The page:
In 1992, SDI author Patrick Carnes wrote (link is external): “The giving or receiving of pain, also known as sadomasochism or S&M, is a type of sexually addictive behavior in which pain is associated with sexual pleasure. There is a blatant imbalance of power between the giver and the receiver, although both partners may be consenting. . . . Victims may perceive their feelings towards their torturer as loving, but there is no genuine trust or intimacy when a relationship is based on hurting one another.” This inaccurate and biased perception of BDSM relationships still pervades the SDI.
People who practice BDSM are often stigmatized inappropriately by sex addiction therapists.
Source: Via Wikimedia Commons
The SDI-R 4.0 Manual and test interpretation contains troubling errors regarding sexual disorders, such as this statement: “Dressing and behaving like the other gender with a psychological preference to be the other gender (transvestitism)” (page 35 of manual) actually appears to be describing the issue of transgender or gender dysphoria. Transvestism is a paraphilia related to wearing the opposite gender’s clothing. Similar confusion regarding “cross-dressing” is noted in the manual. Errors such as these in a published clinical test, are troubling and invite a high potential for misinterpretation by both patient and therapist. They suggest a significant lack of awareness of sexological or sexual health treatment in the creation and development of this instrument. Given that it purports to assess and measure paraphilias and sexual behaviors, this is quite troubling.
Another glaring error lies in the marketing and general descriptions of the test, by the therapists who use it. It is frequently described online by clinicians who use it, as having “96.5% accuracy (link is external).” The origin of this misstatement is in the manual, where one subtest, the SAST is described as having been “proven 96.5% accurate in identifying a clinical population.” (page 39, manual). Even this statement about the SAST is disputable, as there is no true “clinical” definition or criterion for such sexual behavior problems, and the SAST is not congruent with the most recent criteria proposed for Hypersexual Disorder. The SAST may be prone to false positives, because of its inclusion of issues related to moral and social attitudes towards sex. The fact that therapists use this statement inaccurately suggests either ignorance or deceptive advertising on their part – either of which are troubling.
Validity testing is a critical component in the development of any psychological test, and is a way to determine if a given test identifies issues that distinguish a clinical population from a nonclinical one. In other words, if there was research showing that the test misidentified a person who is having no problems related to sex, then we would be concerned that this test may more generally mistakenly pathologize normal sexual variations in people. One of the severe weaknesses of the SDI, is its lack of “clinical cutoff scores” which identify problematic users from a normative population. Thus, without these cutoff scores, there is great chance of pathologizing normal behaviors. The SDI has been described (link is external)as limited in its reliance on self-report, with no external validation of confirmation on the patient’s affirmations. Such self-report responses can easily be influenced by feelings of shame and guilt, as opposed to actual clinical issues. As far as I am able to determine, the only validity testing done on the SDI was conducted in 1998, on an early and different version of this test. As a result, we have no current evidence regarding what this instrument actually does.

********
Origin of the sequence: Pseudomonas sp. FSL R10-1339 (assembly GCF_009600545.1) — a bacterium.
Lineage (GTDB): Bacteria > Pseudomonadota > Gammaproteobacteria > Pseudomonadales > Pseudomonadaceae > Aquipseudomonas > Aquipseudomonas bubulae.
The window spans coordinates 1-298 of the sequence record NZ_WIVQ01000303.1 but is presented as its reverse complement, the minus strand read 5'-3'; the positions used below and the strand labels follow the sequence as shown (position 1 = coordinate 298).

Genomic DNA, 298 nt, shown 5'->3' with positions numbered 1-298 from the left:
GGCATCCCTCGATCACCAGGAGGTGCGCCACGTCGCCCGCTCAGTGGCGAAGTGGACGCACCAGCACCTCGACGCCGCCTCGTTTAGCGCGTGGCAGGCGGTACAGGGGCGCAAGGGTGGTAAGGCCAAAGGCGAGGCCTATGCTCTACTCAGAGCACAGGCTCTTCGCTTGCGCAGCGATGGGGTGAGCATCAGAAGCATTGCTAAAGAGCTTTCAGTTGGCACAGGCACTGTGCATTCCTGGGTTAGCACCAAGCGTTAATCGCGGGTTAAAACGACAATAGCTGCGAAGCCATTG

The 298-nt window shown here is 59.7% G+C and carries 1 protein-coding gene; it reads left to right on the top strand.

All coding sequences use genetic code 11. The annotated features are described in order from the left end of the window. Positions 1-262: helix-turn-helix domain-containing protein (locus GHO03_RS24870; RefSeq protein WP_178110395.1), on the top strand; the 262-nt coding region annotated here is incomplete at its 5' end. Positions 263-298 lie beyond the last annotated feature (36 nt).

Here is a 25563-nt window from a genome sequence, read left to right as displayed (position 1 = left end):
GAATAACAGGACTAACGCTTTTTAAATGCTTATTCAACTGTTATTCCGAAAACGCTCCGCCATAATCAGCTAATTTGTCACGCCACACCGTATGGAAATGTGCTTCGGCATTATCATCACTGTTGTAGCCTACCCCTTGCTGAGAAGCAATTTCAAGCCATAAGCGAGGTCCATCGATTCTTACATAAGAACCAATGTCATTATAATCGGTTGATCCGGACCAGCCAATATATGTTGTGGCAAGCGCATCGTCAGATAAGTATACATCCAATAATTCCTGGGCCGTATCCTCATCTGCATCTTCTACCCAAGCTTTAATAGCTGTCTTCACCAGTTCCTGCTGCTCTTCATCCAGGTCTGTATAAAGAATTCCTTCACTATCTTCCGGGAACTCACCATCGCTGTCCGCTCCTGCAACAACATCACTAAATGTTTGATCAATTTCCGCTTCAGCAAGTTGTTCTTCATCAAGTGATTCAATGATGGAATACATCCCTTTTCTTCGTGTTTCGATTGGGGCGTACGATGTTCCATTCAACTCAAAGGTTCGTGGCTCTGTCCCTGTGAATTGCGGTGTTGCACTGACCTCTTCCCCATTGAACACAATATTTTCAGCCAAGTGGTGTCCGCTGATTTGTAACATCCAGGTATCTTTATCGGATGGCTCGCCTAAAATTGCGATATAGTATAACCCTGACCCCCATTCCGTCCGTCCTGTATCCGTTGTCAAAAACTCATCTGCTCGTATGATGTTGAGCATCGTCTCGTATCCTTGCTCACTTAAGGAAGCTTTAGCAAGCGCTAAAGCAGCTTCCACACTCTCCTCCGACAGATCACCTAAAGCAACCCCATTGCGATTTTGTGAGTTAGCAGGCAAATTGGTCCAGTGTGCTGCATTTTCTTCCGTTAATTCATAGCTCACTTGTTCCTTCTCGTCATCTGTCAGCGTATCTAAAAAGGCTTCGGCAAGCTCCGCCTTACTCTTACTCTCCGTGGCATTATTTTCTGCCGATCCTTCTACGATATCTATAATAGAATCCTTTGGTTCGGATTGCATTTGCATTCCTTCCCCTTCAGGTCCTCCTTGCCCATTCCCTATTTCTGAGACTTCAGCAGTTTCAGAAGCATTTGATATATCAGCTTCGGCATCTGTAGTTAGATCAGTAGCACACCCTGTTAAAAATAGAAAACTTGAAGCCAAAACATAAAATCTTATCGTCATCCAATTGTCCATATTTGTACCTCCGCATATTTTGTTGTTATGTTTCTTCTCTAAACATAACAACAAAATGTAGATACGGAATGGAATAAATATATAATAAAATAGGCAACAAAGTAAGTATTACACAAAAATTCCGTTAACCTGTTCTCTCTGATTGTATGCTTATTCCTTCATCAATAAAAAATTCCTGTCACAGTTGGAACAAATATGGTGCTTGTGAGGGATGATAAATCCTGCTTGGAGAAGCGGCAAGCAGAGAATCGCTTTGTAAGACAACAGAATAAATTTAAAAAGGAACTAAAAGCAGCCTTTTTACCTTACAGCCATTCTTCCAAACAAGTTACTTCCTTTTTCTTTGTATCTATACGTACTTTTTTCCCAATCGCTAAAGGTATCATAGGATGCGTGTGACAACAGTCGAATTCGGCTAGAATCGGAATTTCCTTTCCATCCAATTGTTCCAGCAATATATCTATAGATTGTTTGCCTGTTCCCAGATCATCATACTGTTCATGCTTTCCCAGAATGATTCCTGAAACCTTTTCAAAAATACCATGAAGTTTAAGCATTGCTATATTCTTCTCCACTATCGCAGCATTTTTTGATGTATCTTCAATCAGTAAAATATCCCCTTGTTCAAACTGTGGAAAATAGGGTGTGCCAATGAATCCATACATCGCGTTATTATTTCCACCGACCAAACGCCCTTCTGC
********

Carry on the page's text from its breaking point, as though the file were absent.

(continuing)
Based upon the information reviewed and described above, this writer concludes that use of the SDI R 4.0 in clinical or forensic settings is extremely questionable, unless a patient is provided with informed consent regarding the limited validity and reliability of this experimental instrument. Results and predictions of the SDI-R 4.0 should be regarded with extreme skepticism without other corroborating information, test results or behavioral evidence. The report itself can mislead patients into a belief that the conclusions reflect a scientific or clinical evaluation that is definitive which has the potential to cause psychological harm to those taking the test. The SDI R 4.0 is an internal, “home-grown” instrument, used only within the isolated “cottage industry” of sex addiction treatment. It seems that the test has been created more for a revenue stream for its authors than as a benefit for patients. The absence of the SDI-R 4.0 in generally accepted literature and methods raises significant ethical concerns about therapists administering and charging patients for clinical use of this instrument.
People seeking help for sexual and relationship matters are extremely vulnerable, dealing with intense issues of guilt, shame, fear and isolation. They are eager and desperate for help and reassurance. Such individuals are unfortunately highly disposed to believe and trust based on the appearance of credibility and expertise. In dealing with such problems, clinicians must be extremely careful and thoughtful to educate patients about the limitations of our tools and methods. Therapists currently using the SDI-R 4.0 should undertake a critical evaluation of its role and usefulness in their therapeutic approach. There are numerous free tests available to them, with greater levels of research and support, which are less onerous for their patients, and which stand less likelihood of stigmatizing healthy aspects of sexual diversity.